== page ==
Five Behaviors That Sabotage Retirement Savings

Years of education, communication strategies and support haven’t done as much to move the needle on retirement plan participant retirement readiness as plan sponsors and advisers hope to see.

For America Saves Week, Prudential wanted to answer a simple question. Why is long-term savings so hard for participants?

According to Jennifer Putney, vice president of Total Retirement Solutions at Prudential Retirement, the firm turned to the behavioral sciences to formulate an approach that would help them understand the behaviors that help or hinder decision-making.

The numbers say that 10,000 Baby Boomers retire daily, Putney says, and more than half aren’t prepared to support themselves, a figure she calls startling. “We wanted to understand why this is so hard,” she tells PLANADVISER. “The industry has done a wonderful job educating participants and delivering information about the importance of retiring with the kind of income that will be sustainable.

After talking with experts in the academic world who specialize in human behavior, Putney says the answer is fairly simple. “We’re not bad planners, and we do have some self control,” she observes, “but our brains are hard wired to take care of immediate needs.”

The firm’s research uncovered five innate human behaviors that cut across all economic groups, behaviors that may have dire consequences for participants’ secure retirement:

  • Underestimation: “I don’t know how long I will live.” They are hesitant to plan for a retirement that may last 20 years or longer, Putney says.
  • Procrastination: “I’ll do it later.”
  • Optimism bias: “It won’t happen to me.” 
  • Peer pressure: “I just can’t resist (that vacation or a new car).” Putney notes that peer pressure can also spur someone to make short-term decisions based on market volatility.
  • Immediate gratification: “I want it now.”

One tactic for plan sponsors to use is defaults, which Putney explains as a principal approach used by behaviorists to help overcome these innate human tendencies. “Plan sponsors can create plan design to help everyone get into the plan,” she says. Auto features—automatic enrollment to start, combined with automatic deferral increases to raise the savings rates every year—help participants overcome the urge to spend instead of save.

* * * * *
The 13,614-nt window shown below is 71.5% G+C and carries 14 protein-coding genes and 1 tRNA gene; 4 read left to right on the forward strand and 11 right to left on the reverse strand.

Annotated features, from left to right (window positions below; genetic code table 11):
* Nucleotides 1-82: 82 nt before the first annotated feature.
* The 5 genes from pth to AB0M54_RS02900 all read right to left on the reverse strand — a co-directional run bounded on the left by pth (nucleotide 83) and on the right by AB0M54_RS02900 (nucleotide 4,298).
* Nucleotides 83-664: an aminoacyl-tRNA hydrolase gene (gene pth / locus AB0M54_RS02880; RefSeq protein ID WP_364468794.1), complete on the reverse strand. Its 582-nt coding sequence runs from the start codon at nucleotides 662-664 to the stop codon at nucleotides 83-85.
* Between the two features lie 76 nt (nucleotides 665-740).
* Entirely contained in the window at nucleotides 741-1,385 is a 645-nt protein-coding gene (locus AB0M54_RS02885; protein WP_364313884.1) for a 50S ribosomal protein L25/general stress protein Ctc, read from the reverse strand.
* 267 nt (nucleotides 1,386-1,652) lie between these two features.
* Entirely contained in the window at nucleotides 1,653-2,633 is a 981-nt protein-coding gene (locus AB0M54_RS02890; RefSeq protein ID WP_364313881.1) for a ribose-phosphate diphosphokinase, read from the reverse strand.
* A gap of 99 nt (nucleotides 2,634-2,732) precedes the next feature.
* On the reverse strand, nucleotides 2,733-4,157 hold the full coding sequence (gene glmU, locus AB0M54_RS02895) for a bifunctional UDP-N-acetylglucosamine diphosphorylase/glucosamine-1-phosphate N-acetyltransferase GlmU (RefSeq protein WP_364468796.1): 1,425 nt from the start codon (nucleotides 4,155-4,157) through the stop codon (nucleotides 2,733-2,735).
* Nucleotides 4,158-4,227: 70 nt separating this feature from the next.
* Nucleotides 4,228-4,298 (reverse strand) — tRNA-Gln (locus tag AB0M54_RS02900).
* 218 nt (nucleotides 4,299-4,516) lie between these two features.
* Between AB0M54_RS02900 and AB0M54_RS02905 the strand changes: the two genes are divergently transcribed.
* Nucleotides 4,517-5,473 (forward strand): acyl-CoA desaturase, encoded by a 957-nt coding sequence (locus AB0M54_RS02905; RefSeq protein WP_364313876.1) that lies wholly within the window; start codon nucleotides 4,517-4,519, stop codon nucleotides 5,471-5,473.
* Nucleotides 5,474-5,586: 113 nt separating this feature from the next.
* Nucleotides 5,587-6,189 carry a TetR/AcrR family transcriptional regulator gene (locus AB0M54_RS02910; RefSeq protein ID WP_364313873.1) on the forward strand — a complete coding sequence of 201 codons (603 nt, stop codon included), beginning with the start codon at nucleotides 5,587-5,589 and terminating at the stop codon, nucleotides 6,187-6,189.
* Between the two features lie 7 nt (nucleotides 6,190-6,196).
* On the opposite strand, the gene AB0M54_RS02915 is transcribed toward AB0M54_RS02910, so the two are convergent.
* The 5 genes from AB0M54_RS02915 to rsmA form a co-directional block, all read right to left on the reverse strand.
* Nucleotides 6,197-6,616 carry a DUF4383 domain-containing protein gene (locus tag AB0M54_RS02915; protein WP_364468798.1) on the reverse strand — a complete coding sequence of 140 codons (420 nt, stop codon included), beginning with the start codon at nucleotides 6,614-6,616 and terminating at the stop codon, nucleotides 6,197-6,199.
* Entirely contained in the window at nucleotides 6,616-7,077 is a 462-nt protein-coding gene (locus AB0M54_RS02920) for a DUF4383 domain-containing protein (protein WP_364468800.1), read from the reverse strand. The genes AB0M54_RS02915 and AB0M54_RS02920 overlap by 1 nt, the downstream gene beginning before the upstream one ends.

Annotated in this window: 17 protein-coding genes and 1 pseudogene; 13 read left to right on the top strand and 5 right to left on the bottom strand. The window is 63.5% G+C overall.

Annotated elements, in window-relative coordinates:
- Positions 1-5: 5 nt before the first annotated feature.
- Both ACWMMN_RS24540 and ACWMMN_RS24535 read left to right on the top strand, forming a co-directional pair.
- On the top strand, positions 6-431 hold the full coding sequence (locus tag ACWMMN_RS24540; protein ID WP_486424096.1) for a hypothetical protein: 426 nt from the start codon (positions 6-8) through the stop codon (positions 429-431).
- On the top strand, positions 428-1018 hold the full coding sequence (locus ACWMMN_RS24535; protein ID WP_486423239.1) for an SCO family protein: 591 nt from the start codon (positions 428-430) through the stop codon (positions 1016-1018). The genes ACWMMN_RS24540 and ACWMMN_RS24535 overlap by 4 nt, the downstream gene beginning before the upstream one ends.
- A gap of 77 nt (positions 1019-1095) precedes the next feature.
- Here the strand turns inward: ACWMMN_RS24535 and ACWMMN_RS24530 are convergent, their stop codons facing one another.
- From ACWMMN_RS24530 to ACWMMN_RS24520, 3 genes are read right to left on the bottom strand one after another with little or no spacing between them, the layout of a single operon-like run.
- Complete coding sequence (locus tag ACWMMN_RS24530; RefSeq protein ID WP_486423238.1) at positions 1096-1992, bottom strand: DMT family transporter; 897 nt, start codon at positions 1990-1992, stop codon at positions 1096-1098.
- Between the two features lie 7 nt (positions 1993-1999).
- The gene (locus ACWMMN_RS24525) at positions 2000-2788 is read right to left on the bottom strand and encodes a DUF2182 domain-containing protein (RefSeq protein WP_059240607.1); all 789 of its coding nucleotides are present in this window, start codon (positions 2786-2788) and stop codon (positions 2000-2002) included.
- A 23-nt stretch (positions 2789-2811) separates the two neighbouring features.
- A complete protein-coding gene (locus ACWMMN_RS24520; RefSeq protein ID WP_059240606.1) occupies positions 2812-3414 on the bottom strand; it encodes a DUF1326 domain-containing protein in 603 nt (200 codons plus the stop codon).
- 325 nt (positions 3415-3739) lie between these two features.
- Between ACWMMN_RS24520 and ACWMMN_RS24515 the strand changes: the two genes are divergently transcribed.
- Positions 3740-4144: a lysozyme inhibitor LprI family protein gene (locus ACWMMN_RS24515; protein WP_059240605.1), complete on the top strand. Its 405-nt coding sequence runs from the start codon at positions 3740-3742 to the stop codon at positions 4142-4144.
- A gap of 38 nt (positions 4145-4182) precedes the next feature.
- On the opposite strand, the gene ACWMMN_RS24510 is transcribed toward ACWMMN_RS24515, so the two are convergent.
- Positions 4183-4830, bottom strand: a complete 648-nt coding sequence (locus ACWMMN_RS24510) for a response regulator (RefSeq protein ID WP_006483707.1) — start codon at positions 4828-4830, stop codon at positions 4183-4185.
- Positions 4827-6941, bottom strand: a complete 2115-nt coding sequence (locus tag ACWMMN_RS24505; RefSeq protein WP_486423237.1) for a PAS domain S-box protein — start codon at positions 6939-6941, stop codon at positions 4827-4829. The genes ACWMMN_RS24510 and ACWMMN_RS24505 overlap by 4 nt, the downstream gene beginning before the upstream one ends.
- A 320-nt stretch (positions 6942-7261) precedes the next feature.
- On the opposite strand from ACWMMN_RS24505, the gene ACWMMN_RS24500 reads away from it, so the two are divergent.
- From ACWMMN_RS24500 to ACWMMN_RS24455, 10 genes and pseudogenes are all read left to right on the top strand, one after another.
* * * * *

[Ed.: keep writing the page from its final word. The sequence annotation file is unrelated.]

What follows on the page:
Well-diversified fund options and asset-allocation models are useful to help participants avoid short-term decisions made in the face of market fluctuations.

Peer pressure can often sway people in their savings habits, Putney says. It is the herd mentality, when people feel everyone else is doing something. Overreacting to a situation is another sub-optimal behavior. “If the market tanks 800 points in one day, people may panic and feel they have to do something,” she explains. “But these overreactions often lead to poor decisions.”

Steady, long-term investments that don’t require an individual to make changes in their fund lineup will help to overcome those biases.

Next, Putney says, behavioral financial experts suggest frequent messaging and helpful hints to remind participants about the importance of saving for retirement. “Help them understand how close they are, what their surplus or gap may be,” she says. “Keep those messages in front of participants all the time. They constantly need the messages to help them overcome the hardwired human behavior.”

Frequent messaging helps get people on the right path, Putney says. “Once the saving is going in the right direction, they begin to gain confidence about the decisions they’ve made,” she says. “They can see the value it’s bringing, and that is what can help them overcome these innate human behaviors.”

Plan sponsors need to message participants consistently and frequently. This helps to reinforce the importance of staying on plan and remind them where they are. A robust, sustainable communication program maximizes opportunities to participate in the plan. Tracking the success of the plan is another key part, Putney says, and results can be shared with participants, especially if the plan sponsor has accepted the challenge of making sure that all employees are on track for a successful retirement. “If they take ownership of that as a goal, I think sharing how well the plan is doing can be very powerful,” Putney notes.

Putney suggests that plan sponsors hold an event that gets everyone focused. Using sticker boards, she says, they ask people to identify the oldest person they know. “When a number of employees respond and you create a visual, the evidence becomes clear,” she says. “People are living longer: to their 80s, 90s, even 100s, and this is the kind of longevity all of us can expect.”